God’s path, God’s supporting hand, and, indeed, God’s divine presence are found in the often mundane obligations of life. If we want to experience the Lord’s love and his work in our lives, we must become attentive to present moment.
Even when we see nothing and feel nothing, God is at work in our lives. In fact, often the deepest growth takes place when everything seems so dry to us. Therefore, we must persist in obedience so matter how things appear to us. When we feel the Lord’s presence and see how he is working in our lives, great! We need to enjoy these times to the fullest and thank our Heavenly Father for them. When they disappear, however, we must walk by faith, trusting that the Lord knows what he is doing in our lives during this season.
Our greatest opportunities to grow as Christians, then, are the situations in which we cultivate faithfulness right where we are. Rather than taking on numerous spiritual disciplines or attempting heroic ministry, we are called first of all to simple obedience. De Caussade asserts, “There remains one single duty. It is to keep one’s gaze fixed on the master one has chosen and to be constantly listening so as to understand and hear and immediately obey his will.” 
_____  Jean-Pierre de Caussade, The Sacrament of the Present Moment, trans. Kitty Muggeridge (San Francisco, CA: HarperSanFrancisco, 1989), p. 10.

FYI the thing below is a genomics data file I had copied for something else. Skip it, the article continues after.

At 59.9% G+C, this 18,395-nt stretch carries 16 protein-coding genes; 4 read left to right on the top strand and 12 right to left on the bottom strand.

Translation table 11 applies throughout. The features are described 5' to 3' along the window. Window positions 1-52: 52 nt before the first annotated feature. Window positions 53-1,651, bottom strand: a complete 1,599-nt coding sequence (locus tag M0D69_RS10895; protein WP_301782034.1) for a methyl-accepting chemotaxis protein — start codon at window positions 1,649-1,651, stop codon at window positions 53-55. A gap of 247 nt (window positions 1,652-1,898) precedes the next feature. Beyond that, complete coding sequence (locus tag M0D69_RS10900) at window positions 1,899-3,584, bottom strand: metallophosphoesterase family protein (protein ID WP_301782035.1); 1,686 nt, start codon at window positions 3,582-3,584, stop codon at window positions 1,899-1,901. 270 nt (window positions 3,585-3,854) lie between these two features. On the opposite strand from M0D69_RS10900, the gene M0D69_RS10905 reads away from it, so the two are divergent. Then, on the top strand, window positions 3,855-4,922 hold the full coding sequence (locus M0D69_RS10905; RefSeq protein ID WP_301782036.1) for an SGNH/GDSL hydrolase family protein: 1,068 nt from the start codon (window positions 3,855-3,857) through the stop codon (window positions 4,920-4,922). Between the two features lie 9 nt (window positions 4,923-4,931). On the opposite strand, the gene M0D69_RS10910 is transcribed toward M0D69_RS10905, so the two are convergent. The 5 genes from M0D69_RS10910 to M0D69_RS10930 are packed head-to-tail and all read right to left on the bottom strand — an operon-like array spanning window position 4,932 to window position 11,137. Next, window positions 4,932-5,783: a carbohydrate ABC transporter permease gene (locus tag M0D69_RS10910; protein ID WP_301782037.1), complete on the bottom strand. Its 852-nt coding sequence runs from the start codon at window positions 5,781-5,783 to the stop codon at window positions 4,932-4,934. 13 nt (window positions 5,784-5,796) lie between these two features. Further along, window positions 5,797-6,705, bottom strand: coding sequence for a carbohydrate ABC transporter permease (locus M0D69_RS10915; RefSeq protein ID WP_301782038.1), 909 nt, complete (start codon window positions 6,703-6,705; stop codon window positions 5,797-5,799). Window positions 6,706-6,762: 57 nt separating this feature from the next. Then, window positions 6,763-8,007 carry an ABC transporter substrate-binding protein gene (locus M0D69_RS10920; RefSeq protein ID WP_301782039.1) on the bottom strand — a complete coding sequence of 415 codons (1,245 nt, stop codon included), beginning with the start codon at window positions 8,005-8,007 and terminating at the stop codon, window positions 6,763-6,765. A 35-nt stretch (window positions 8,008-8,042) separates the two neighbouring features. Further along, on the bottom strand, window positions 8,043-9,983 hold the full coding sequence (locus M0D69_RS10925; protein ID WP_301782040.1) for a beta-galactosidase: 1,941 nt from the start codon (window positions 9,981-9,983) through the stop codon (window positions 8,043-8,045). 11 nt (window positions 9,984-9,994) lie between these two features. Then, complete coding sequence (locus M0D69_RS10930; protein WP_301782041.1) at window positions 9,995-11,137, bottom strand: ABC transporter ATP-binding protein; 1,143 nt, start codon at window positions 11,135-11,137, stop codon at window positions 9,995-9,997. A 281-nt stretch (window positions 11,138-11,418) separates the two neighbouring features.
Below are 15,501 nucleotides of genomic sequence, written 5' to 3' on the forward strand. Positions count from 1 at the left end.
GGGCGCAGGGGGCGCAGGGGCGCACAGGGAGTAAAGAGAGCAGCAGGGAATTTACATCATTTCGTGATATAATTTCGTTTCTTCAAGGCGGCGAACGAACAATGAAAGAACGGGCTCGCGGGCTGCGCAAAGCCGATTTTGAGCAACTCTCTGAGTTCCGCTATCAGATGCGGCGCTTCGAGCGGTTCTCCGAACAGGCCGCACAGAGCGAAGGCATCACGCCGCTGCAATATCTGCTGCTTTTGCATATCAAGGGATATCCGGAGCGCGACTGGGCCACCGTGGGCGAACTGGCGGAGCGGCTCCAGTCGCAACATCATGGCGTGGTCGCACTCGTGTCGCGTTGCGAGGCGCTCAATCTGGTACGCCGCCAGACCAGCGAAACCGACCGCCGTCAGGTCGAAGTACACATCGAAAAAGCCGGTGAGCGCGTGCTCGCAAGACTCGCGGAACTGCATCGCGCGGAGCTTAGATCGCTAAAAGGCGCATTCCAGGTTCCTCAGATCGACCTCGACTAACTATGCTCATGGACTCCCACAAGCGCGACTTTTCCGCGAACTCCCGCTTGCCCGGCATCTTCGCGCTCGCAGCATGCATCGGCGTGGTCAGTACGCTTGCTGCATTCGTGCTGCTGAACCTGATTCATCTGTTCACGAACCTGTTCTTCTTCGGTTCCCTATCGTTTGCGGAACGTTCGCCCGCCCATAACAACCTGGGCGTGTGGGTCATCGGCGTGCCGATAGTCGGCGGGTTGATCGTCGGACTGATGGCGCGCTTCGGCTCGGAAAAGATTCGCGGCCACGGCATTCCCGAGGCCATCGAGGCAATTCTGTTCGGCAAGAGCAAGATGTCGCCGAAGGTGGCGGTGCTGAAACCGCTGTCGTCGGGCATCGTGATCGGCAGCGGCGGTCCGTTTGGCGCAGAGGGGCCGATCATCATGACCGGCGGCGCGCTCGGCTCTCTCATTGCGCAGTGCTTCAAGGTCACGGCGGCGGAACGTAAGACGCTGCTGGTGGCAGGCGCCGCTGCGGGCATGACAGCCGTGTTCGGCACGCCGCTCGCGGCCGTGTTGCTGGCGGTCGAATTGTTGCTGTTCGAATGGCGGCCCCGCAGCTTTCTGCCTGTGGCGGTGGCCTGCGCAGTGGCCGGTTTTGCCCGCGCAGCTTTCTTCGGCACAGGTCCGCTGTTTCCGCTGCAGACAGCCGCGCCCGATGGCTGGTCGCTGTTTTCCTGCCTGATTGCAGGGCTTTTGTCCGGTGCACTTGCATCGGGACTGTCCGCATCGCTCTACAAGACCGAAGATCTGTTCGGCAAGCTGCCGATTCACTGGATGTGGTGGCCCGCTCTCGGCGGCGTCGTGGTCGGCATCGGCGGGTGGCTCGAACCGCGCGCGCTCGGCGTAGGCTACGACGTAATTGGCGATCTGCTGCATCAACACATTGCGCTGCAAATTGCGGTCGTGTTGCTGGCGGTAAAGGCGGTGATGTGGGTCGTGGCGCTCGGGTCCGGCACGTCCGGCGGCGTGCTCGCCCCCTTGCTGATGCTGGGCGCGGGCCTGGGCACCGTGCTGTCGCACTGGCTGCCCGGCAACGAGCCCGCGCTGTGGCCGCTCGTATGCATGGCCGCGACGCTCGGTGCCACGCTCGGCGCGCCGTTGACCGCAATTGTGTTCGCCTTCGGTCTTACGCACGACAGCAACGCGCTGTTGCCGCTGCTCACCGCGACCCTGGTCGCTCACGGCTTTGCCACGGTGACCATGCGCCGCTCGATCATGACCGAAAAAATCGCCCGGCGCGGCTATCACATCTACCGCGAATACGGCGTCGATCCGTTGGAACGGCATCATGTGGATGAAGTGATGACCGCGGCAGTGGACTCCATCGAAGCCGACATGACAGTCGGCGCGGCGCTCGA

Ibid., p. 11.
 Ibid., p. 20.
 Ibid., p. 9.
© 2012 Glenn E. Myers
Wednesday, July 11, 2012
God reveals himself to us in the present moment. It is through the challenges and responsibilities of the each passing moment that the Almighty makes his plans known.
This is the message of Jean Pierre de Caussade’s classic, Sacrament of the Present Moment. Therefore, according to de Caussade, spiritual growth comes primarily from accepting the responsibilities that God places in front of us—especially the ones we don’t enjoy that much. Embracing our daily circumstances—especially the challenging ones—is the Lord’s primary way of shaping us into Christ’s image and directing our lives.
The Present Moment
In our day we have so many discipleship programs and seminars and gimmicks, thinking that a given technique is what we need to help us grow. De Caussade points out, however, that when we read the Bible we find no discipleship plans, much less methods and tactic. The fathers and mothers of the faith grew from simple obedience to the Lord in whatever situation they encountered in life. “All they knew was the each moment brought its new task, faithfully to be accomplished,” states de Caussade. “All their attention was focused on the present minute by minute. . . . Constantly prompted by divine impulsion, they found themselves imperceptibly turned toward the next task that God had ready for them at each hour of the day.”